Non-Declarative
Declarative
Implicit
Memory
Episodic
Memory
Procedural
Memory
Semantic
Memory
Episodic Memory
Does not work like a Video Tape.
What if it did??
Jill Price remembers all the sad and bad things in her life –
the death of loved ones, for instance, like it’s happening
right now. Time heals all wounds, but not for Jill Price.
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Solomon Shereshevskii
The Mind of a Mnenonist (Luria, 1968)
Eidetic memory - Solomon remembered nearly everything that ever
happened to him in his entire life, even his mother's face as she stood over
him in his crib as an infant. He could remember a passing car's license
plate number from twenty years past. He was able to memorize lists of
70 numbers after being read them once, then repeat them forwards and
backwards and retain them for upwards of 15 years.
Synesthesia - if a doorbell rang, he wouldn't just 'hear' it. He wouldn't
even 'hear' and 'feel' it. He would hear, see, taste, feel and smell the
doorbell. Anything that he experienced was not only stamped in his mind
for good, it was stuck there with a connection to all five of his senses.
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Solomon tried out several different methods of making his
memories less invasive. One method was to write down all
the things that he no longer wanted to remember and
then burn up the paper he'd written them on. Another was
to imagine covering up all the memories he didn't want with a
blank canvas in his mind. He was eventually able
to will some of his memory away, but not much.
Shereshevskii eventually quit his reporting gig and bounced
around from job to job for a while. He ended up becoming a
professional mnemonist, wowing folks with neat memory
tricks and getting paid for it.
Want to know more?
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Reconstructive Memory
Remembering the past and imagining the future
are neurologically similar. Both utilize area
associated with semantic information about one’s
life, self-referential processing.
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Remembering
Imagining
Asked to either conjure up a memory or
imagine a future scenario about some
particular cue-word the same sites in the brain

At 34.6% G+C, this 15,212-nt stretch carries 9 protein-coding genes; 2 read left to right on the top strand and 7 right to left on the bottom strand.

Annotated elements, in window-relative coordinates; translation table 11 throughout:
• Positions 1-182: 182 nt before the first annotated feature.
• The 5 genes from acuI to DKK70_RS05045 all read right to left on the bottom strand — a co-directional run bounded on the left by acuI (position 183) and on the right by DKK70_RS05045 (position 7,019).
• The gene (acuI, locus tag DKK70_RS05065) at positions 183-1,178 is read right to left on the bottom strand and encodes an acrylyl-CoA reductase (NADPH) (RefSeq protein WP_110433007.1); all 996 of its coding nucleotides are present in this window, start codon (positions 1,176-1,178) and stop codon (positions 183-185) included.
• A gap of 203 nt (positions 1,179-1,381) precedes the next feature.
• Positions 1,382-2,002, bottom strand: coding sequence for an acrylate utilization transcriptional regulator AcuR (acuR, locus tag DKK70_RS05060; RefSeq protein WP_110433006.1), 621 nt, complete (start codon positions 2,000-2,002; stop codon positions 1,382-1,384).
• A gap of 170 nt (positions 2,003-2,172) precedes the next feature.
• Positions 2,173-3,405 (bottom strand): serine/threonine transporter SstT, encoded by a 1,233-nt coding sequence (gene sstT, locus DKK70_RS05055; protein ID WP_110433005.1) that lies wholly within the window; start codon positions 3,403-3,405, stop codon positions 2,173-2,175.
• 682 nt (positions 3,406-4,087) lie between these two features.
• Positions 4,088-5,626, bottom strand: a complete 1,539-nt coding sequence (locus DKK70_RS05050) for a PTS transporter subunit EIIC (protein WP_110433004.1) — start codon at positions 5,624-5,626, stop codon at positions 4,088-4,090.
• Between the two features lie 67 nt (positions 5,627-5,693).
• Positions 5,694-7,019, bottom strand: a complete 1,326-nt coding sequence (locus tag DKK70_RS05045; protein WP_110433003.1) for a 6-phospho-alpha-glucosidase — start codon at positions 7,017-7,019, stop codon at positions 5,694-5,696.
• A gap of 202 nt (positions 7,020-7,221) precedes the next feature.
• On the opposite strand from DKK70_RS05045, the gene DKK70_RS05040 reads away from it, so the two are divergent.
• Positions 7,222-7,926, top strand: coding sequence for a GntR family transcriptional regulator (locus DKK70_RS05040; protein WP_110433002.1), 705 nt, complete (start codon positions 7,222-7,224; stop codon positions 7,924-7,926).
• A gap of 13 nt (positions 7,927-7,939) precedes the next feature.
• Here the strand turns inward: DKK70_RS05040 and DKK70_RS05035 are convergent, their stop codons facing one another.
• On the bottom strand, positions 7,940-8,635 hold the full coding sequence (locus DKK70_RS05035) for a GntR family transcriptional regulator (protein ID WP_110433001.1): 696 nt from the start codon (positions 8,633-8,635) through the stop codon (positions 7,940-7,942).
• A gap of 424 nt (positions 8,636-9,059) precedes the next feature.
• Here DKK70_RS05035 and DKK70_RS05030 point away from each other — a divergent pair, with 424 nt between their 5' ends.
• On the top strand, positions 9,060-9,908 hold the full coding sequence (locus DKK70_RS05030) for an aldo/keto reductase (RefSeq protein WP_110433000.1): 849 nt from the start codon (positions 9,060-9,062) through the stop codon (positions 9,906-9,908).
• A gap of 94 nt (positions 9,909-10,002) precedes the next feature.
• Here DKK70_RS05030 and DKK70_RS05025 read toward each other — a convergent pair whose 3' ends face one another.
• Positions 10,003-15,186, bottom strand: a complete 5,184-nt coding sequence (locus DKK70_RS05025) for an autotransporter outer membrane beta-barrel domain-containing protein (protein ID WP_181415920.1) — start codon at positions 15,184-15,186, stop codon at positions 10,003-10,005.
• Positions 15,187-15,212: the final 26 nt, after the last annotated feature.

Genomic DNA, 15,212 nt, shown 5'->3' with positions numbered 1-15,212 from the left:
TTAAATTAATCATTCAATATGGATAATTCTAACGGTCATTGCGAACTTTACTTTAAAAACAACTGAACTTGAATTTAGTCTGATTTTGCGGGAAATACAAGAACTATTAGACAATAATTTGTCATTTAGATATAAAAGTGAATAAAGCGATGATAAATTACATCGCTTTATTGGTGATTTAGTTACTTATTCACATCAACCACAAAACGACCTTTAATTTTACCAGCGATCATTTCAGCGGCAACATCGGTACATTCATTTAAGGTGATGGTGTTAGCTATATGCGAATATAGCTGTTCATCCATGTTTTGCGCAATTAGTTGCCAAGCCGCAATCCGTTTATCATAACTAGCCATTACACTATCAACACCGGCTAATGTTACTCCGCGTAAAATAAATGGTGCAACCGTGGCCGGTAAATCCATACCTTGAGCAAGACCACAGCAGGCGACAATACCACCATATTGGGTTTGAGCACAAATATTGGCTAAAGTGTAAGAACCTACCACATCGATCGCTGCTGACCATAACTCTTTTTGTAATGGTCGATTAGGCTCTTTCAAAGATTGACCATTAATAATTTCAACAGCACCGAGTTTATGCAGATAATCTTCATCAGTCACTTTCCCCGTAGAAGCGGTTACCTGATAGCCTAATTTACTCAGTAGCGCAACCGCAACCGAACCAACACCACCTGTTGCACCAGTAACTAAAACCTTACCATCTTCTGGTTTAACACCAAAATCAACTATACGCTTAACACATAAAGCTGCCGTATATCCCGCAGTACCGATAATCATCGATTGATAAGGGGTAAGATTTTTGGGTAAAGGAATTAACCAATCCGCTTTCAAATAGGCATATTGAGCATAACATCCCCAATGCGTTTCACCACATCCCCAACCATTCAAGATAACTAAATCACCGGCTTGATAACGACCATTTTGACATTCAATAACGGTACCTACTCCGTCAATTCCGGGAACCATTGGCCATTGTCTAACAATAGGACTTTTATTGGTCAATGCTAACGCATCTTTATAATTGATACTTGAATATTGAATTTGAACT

light up in both cases.
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Research with Amnesiacs
Amnesic patients with primary damage to the
hippocampus bilaterally were markedly impaired
relative to matched control subjects at imagining
new experiences. “The patients' imagined
experiences lacked spatial coherence, consisting
instead of fragmented images in the absence of a
holistic representation of the environmental
setting” (Hassabis, 2007).
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Recognition Memory
Remember/ Know Task (Tulving)
• Know = no contextual details; just a
feeling of familiarity with the item.
• Remember = contextual details (e.g.,
associations).
On recognition task participants indicate
whether they “know” a word was on the list or
“Remember” that it is.
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“What” and “Where/How” Pathways
Binding together of the two types of
information is needed for recollection, but not
for familiarity.
Binding appears to depend
on the hippocampus.
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Skinner & Fernandes
(2007) – amnesiacs
with hippocampus
damage show
impaired recollection
compared to controls,
but comparable
familiarity judgments.
Figure 5.5 Mean recollection and familiarity estimates for healthy controls, patients
with medial temporal lobe (MTL) lesions or brain damage, and patients with non-MTL
lesions. Reprinted from Skinner and Fernandes (2007). Copyright © 2007, with
permission from Elsevier.
Semantic Memory
Consists of general knowledge about the world,
concepts and language.
Some Examples of Semantic Memory
The meaning of letters
The concept of what a cat is
The sounds that letters make
The idea of what a car is
How letters put together can make a word
Knowledge that Annapolis is the capital city in Maryland